How GeneChipâ„¢ was developed (Part I), Stephen Fodor
Interviewee: Stephen Fodor. Stephen Fodor discusses the experiments that laid the groundwork for GeneChipâ„¢ technology. (DNAi Location: Applications > Genes and medicine > genetic profiling > Stephen Fodor > How the chip was developed-Part I)
Developing out the GeneChipâ„¢ technology was pretty much like everything else that's done in this world, it was through experimentation. And we had some wonderful ideas about how to do this, but the first real experiments were almost high school lab type experiments. We took the basic building blocks of nature, the A, C, G and T, prepared them in a way so that we could do chemical synthesis with them, but then the question was, how do you lay this out on a surface. And the first experiments in fact were to do very simple experiments, where for example we printed up checkerboards on a printer and then took a picture of that checkerboard, had the film developed and then used that film as a guide to, to describe which regions of the array would be illuminated and which ones would be dark.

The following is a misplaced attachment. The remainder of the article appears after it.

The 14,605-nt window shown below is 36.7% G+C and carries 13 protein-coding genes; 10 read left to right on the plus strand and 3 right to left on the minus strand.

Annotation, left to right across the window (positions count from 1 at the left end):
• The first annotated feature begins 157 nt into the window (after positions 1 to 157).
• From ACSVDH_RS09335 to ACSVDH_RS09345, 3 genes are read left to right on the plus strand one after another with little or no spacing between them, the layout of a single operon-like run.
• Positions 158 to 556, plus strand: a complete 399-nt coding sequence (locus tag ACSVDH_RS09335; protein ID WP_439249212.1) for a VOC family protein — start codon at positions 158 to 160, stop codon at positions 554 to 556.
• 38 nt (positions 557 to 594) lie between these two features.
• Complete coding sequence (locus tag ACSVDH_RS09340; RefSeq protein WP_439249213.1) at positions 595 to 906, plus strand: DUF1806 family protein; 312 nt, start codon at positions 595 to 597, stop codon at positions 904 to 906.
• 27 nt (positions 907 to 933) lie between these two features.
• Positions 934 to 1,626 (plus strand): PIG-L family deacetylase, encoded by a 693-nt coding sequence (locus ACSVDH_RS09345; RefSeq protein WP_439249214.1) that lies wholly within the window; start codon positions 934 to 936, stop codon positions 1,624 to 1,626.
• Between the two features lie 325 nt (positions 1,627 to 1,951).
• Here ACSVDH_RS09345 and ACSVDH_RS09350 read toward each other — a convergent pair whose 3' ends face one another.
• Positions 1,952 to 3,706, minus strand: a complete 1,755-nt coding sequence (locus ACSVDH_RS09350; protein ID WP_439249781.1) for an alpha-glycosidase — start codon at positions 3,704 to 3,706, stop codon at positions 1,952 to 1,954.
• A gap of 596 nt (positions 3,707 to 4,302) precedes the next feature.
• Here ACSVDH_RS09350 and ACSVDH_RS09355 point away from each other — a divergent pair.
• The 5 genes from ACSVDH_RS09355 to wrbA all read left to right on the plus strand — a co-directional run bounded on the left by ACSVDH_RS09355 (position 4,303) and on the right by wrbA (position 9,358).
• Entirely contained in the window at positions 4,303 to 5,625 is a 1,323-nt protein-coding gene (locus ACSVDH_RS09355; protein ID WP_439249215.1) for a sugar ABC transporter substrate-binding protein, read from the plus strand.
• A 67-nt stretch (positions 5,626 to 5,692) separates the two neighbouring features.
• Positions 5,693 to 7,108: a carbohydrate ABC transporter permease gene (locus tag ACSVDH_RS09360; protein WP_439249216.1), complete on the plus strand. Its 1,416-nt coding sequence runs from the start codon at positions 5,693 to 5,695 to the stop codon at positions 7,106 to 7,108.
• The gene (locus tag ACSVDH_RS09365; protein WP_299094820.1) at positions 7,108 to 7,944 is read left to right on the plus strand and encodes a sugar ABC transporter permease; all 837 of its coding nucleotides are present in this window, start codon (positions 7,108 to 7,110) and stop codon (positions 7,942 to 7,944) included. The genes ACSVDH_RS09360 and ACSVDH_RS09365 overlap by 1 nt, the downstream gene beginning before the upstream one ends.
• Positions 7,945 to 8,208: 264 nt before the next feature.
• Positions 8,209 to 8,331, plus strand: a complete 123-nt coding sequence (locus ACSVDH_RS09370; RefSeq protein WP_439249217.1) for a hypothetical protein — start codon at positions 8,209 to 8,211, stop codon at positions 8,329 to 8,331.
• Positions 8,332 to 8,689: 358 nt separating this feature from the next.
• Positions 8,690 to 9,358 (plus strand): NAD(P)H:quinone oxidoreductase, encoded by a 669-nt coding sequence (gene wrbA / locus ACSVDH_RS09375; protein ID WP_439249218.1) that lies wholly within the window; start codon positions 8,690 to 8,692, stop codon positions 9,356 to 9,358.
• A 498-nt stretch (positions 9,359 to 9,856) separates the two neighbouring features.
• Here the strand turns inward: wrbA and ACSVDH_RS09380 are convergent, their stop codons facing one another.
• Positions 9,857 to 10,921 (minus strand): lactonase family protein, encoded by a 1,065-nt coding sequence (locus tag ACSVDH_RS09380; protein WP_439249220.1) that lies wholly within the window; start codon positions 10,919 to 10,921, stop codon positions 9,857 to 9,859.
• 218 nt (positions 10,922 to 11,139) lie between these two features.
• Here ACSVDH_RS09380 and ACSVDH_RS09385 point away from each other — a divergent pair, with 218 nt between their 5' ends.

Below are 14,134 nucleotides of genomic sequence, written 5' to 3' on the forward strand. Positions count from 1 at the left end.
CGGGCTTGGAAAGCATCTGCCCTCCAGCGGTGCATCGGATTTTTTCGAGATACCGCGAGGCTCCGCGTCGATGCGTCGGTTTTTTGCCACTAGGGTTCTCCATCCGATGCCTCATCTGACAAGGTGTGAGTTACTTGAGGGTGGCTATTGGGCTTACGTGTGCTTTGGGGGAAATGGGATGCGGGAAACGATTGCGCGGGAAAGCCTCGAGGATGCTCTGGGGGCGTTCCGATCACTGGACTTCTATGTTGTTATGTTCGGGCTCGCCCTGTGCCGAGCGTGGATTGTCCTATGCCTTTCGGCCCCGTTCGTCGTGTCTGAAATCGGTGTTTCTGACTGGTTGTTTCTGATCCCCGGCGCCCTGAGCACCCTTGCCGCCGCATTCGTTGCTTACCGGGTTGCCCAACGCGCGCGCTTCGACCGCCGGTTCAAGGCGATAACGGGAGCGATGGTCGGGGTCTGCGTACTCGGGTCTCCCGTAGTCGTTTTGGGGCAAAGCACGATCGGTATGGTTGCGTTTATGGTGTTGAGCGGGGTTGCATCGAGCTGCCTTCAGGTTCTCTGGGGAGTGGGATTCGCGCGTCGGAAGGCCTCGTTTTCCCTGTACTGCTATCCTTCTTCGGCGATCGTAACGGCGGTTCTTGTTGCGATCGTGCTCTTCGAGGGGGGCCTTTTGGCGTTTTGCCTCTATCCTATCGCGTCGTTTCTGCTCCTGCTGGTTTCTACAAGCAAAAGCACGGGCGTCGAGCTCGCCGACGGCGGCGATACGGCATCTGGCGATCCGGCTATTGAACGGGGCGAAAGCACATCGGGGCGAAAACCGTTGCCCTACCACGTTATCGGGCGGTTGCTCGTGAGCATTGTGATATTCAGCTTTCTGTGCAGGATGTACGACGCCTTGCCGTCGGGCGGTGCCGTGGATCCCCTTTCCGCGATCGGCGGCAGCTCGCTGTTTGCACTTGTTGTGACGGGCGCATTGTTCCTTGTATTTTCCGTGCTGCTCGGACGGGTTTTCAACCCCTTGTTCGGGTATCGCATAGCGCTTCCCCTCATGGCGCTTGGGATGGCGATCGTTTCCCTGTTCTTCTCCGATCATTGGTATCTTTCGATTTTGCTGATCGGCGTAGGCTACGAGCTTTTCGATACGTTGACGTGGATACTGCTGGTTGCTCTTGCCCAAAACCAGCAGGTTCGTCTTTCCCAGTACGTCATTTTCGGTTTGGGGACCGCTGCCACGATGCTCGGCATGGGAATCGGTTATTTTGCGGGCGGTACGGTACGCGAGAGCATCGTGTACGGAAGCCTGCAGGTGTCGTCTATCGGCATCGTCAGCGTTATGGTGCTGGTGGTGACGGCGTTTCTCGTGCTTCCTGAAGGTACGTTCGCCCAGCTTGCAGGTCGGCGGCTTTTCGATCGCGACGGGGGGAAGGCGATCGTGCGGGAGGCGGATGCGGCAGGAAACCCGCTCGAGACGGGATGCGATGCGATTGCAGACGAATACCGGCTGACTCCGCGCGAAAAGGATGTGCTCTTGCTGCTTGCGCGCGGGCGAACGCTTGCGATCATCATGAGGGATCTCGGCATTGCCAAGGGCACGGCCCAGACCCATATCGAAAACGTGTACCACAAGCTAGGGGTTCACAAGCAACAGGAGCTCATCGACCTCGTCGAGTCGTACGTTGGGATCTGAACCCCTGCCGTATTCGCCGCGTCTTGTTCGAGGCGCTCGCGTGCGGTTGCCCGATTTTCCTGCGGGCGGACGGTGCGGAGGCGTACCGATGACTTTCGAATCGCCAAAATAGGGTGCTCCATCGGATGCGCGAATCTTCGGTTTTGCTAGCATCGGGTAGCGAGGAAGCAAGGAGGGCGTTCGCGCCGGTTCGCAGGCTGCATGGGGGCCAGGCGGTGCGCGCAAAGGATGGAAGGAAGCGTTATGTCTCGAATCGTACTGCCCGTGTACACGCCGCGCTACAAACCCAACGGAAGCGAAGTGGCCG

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Stephen Fodor continues his discussion of the experiments that laid the groundwork for GeneChip technology.
Stephen Fodor talks about bringing the knowledge gathered by the Human Genome Project to the individual researcher.
Stephen Fodor talks about how an individual's gene expression profile can help determine what therapies might work best.
Stephen Fodor talks about the need to look broadly across the genome to find the relationship between genes and health in different people.
Stephen Fodor talks about the photolithographic technique used to synthesize pieces of DNA on the surface of GeneChipsÂ®.
Stephen Fodor personalized medicine.
Pat Brown discusses the early technology behind the microarray.
In the early 1990s, Stephen Fodor and his team developed a technique to produce miniature arrays of biological molecules
Pat Brown talks about developing microarray technology for genome-wide analysis.
Igor Dawid and Thomas Sargent explain how they developed subtractive mRNA hybrization to find genes expressed by different cell types. Pat Brown and Steve Fodor show how genomes can be screened with DNA arrays and GeneChips™